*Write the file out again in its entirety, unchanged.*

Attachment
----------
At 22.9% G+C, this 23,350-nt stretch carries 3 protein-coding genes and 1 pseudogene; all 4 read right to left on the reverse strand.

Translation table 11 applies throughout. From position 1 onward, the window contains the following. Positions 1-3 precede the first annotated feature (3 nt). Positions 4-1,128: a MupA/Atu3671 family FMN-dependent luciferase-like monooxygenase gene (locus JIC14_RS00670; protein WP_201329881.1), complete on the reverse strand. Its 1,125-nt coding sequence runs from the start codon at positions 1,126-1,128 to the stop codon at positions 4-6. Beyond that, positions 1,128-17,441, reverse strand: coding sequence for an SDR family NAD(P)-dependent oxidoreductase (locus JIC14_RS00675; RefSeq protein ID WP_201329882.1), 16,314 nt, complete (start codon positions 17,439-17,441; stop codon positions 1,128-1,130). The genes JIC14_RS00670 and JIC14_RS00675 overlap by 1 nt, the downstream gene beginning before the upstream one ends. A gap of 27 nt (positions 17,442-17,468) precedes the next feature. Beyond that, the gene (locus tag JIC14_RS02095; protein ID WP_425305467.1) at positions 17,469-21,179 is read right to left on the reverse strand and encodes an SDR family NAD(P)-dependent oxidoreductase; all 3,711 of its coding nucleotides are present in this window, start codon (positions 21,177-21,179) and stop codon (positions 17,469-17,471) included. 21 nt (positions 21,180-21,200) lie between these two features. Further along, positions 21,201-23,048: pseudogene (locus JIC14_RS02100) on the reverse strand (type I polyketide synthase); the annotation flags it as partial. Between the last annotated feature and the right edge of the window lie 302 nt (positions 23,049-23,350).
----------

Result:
At 22.9% G+C, this 23,350-nt stretch carries 3 protein-coding genes and 1 pseudogene; all 4 read right to left on the reverse strand.

Translation table 11 applies throughout. From position 1 onward, the window contains the following. Positions 1-3 precede the first annotated feature (3 nt). Positions 4-1,128: a MupA/Atu3671 family FMN-dependent luciferase-like monooxygenase gene (locus JIC14_RS00670; protein WP_201329881.1), complete on the reverse strand. Its 1,125-nt coding sequence runs from the start codon at positions 1,126-1,128 to the stop codon at positions 4-6. Beyond that, positions 1,128-17,441, reverse strand: coding sequence for an SDR family NAD(P)-dependent oxidoreductase (locus JIC14_RS00675; RefSeq protein ID WP_201329882.1), 16,314 nt, complete (start codon positions 17,439-17,441; stop codon positions 1,128-1,130). The genes JIC14_RS00670 and JIC14_RS00675 overlap by 1 nt, the downstream gene beginning before the upstream one ends. A gap of 27 nt (positions 17,442-17,468) precedes the next feature. Beyond that, the gene (locus tag JIC14_RS02095; protein ID WP_425305467.1) at positions 17,469-21,179 is read right to left on the reverse strand and encodes an SDR family NAD(P)-dependent oxidoreductase; all 3,711 of its coding nucleotides are present in this window, start codon (positions 21,177-21,179) and stop codon (positions 17,469-17,471) included. 21 nt (positions 21,180-21,200) lie between these two features. Further along, positions 21,201-23,048: pseudogene (locus JIC14_RS02100) on the reverse strand (type I polyketide synthase); the annotation flags it as partial. Between the last annotated feature and the right edge of the window lie 302 nt (positions 23,049-23,350).